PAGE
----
A Great Feeling

Christmas Eve, 2015
To be nearing the end of another Novel of the Old South is a great feeling. I’m sharing a small piece with you in hopes that you will become as excited about this book as I am. It is the sequel to Rachel, After the Darkness, and part of the series, The Mississippi Boys, Isaac's House, and JOAB. Many of you expressed your feelings about Rachel. You didn’t want it to end. I knew when I wrote the last chapter that it would have to be continued, which suited me fine. I should be finished with the manuscript in less than two weeks. Then for the hard edit, which will take some more time. And the publishing process—well, I cannot put a timeline to that. As soon as it goes to the publisher, I will begin preparing for a month of signings from Memphis to the Mississippi Delta to the Hills of Northeast Mississippi, where I will be at home!

Portions of Chapter Nine
Light in the Darkness
The clock in the hall ticked away at the Jamison farm; Jessie, a nervous wreck. She hoped there was no evidence on her face. She had done her job well, not breathing a word to Rachel, who, suspecting nothing out of the ordinary, was her calm and cool self. Winfield could be late, very late, getting back to Sarepta, which meant that Jake would be past seven o’clock arriving with their guest. Jessie had waited as late as possible to fry the chickens. Potatoes were mashed with fresh cream and butter. Her green beans, which she preferred to cook down with a little bacon grease, sat warming on the back burner. Jake Collins had brought fresh tomatoes earlier in the day. Hot biscuits, basted with a brush of buttermilk, were ready to pop into the stove while two pecan pies cooled on the sideboard. Jessie had told Savannah everything, and she had gladly helped her mother prepare, purely delighted she would soon be seeing Mr. Oscar Alexander in person for the first time.
At just after dusk, Matlock charged into Sarepta, passing the Mercantile, Post Office, and The Inn, and headed for Winfield’s Livery Stable. The sun had dropped against an autumn landscape and the clear sky was filling up with stars, offering an enchanting evening. In spite of all the travel, there was no sign of fatigue on the faces of the three men who rode into town. The event was too significant to waste on exhaustion.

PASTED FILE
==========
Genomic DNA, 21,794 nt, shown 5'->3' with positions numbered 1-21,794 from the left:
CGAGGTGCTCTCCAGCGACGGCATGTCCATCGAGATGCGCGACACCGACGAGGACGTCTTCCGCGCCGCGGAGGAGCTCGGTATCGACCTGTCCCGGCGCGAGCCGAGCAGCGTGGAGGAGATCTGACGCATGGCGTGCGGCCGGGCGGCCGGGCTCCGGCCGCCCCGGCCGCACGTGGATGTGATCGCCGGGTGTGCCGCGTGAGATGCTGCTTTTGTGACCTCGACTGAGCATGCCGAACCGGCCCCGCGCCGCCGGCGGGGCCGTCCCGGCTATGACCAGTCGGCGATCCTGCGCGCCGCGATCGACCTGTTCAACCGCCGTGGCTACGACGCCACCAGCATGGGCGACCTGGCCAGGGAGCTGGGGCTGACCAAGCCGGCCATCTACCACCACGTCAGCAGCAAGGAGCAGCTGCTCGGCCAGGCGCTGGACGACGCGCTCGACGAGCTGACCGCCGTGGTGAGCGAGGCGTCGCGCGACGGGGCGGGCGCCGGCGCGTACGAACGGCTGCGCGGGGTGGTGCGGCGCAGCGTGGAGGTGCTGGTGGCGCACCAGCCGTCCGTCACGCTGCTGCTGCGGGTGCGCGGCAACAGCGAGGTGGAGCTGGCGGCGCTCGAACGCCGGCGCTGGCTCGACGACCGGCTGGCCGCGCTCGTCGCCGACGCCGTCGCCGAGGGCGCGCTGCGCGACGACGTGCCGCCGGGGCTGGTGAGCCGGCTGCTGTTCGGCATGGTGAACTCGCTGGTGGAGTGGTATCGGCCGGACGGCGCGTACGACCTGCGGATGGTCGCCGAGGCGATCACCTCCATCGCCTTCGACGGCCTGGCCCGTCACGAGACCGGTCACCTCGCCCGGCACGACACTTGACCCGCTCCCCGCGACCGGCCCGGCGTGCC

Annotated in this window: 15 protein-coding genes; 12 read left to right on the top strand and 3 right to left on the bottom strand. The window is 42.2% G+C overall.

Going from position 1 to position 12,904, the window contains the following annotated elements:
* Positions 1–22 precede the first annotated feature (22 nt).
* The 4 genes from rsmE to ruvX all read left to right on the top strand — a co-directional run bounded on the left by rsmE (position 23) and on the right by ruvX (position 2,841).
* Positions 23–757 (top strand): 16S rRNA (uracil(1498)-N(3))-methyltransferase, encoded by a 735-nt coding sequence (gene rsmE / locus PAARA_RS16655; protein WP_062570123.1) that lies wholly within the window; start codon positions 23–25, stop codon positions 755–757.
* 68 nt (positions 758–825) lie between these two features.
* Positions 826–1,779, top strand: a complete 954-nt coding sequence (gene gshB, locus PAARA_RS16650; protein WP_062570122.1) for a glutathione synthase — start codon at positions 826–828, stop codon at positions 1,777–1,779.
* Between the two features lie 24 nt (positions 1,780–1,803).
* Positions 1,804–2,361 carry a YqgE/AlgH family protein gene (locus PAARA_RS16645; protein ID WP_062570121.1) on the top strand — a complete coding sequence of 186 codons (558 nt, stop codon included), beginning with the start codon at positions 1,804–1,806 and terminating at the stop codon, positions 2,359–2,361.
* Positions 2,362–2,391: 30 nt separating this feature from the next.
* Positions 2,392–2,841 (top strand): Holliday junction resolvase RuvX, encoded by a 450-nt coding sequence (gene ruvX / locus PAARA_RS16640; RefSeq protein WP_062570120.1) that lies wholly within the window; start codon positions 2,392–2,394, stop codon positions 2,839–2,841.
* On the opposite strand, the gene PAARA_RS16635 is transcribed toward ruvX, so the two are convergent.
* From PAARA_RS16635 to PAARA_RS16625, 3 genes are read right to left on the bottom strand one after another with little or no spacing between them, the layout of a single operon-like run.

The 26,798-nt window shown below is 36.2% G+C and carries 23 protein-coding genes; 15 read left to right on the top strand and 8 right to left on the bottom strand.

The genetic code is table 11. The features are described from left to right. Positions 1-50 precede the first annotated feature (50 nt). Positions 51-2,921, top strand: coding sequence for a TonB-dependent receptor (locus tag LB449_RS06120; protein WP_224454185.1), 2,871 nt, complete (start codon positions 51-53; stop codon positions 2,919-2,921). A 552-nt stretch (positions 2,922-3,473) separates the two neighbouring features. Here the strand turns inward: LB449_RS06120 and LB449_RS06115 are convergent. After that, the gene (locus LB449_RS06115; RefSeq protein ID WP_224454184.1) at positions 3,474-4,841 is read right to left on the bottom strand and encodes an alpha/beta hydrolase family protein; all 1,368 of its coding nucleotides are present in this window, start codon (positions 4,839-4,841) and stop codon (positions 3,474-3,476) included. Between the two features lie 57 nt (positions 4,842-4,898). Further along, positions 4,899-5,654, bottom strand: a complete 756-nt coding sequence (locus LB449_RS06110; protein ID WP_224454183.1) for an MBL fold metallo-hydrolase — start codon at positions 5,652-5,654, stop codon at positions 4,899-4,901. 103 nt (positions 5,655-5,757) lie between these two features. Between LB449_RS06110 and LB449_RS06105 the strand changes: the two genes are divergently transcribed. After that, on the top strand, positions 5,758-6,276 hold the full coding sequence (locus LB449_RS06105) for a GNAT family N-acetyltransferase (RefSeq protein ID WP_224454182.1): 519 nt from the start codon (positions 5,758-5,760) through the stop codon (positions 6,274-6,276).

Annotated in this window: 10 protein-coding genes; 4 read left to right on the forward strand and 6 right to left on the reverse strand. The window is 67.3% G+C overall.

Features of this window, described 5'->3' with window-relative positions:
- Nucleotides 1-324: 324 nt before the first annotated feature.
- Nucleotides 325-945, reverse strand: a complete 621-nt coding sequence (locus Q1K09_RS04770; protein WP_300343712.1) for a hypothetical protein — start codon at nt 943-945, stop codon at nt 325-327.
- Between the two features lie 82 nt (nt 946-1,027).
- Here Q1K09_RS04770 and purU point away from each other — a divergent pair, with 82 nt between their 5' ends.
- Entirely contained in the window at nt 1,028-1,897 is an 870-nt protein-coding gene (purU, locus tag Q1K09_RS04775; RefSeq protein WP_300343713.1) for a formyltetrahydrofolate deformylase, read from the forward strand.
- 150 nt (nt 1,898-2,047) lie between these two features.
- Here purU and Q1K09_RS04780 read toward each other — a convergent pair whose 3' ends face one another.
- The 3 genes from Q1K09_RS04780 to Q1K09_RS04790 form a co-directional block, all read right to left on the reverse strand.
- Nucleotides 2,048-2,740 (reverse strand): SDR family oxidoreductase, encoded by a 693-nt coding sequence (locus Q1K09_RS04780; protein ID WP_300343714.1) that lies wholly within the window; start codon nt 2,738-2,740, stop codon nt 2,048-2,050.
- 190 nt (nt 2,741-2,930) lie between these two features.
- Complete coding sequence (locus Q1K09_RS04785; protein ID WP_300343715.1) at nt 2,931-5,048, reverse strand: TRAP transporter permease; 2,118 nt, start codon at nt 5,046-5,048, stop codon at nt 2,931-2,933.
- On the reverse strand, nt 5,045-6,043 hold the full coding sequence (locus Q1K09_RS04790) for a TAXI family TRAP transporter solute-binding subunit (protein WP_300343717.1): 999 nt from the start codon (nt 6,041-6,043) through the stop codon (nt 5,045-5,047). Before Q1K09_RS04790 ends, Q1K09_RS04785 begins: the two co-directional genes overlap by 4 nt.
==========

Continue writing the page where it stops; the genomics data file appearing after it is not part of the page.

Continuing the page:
"Here we are, Oscar. Our little piece of the South. You blink and you miss most of it.”
Oscar laughed, partly giddy, partly overcome with joy at having arrived.
“I’m sure Rachel will see to it that you get a grand tour of her town.”
“Well, I can say one thing, Winfield, you have given me a splendid ride so far, one that will be with me forever, a great beginning toward understanding the lay of the Southland that I’ve only known as a fantasy. It is slowly coming to life for this city man.”
He opened his valise and handed Winfield an envelope fat with money in payment of everything, including the use of the horse and carriage for two weeks and a ride back to the Memphis train station.
“No sir, Oscar. I can’t take your money.”
Oscar put a second envelope into his hands. “You don’t have a choice, Winfield. And this envelope is for the purchase of the horse you loaned Rachel. I want her to have her own horse. That is, if you will house Jasmine if Rachel were to happen to go back with me to New York. Then I will send monthly board.”
“Oscar, this is far more than generous,” said Winfield. “And what you just said could turn into somethin’ that would grieve me. Losin’ Miss Rachel, that is. I will accept your generous gift, but I will board Rachel’s horse without monthly payment for as long as you require. Can we leave it at that?”
“Yes, yes we can, and thank you kindly. And thank you more than you will ever know for the splendid ride and tours of Memphis and Holly Springs.”
“Pleasure was all mine, sir. I’m honored to be the first to greet you on what I hope and pray will be a continued heartfelt journey to—well, you know what I mean—here comes Jake out to meet us, now. He’s got your horse and carriage ready. It might be more like what you’re used to drivin’ in New York City.”
“It looks splendid," said Oscar.
Winfield introduced Oscar and Jake and the men helped Matlock transfer the baggage.
“Good night, friend,” said Winfield. “I must see you soon, as I want to know from you how this reunion went down! It’s been a pleasure to be in such distinguished company.”
“I’m the one who has profited, Winfield. And we will definitely meet up in the coming days, for I have great plans that include all of us. Good night.”


What takes place before and after this portion of Chapter Nine is an amazing and intriguing love story in which all my Sarepta and New York characters converge upon scenes in the North and in the South to keep the fires burning on the Payne Saga. I’m not saying it will be my last, but it will give conclusiveness to some events and characters that were left in my valley of indecision.

Written on Christmas Eve night,
my 58th wedding anniversary
Jane Bennett Gaddy

P.S. If Rachel appears to be me, Jane Bennett Gaddy, maybe it is true, whether in a fantasy sort of presentation or maybe her character is really who I am. If you know me personally, you won’t have trouble figuring it out. Thank you, dear Readers, for staying with me. You have put The Mississippi Boys and JOAB hardcovers back on the Barnes and Noble rankings. Sometimes I compare my rankings with Eugenia Price's Savannah Series (historical fiction about the South) and right now, I out rank her on a couple of books, though she only published paperbacks. However, she out ranks me on a lot more than that!

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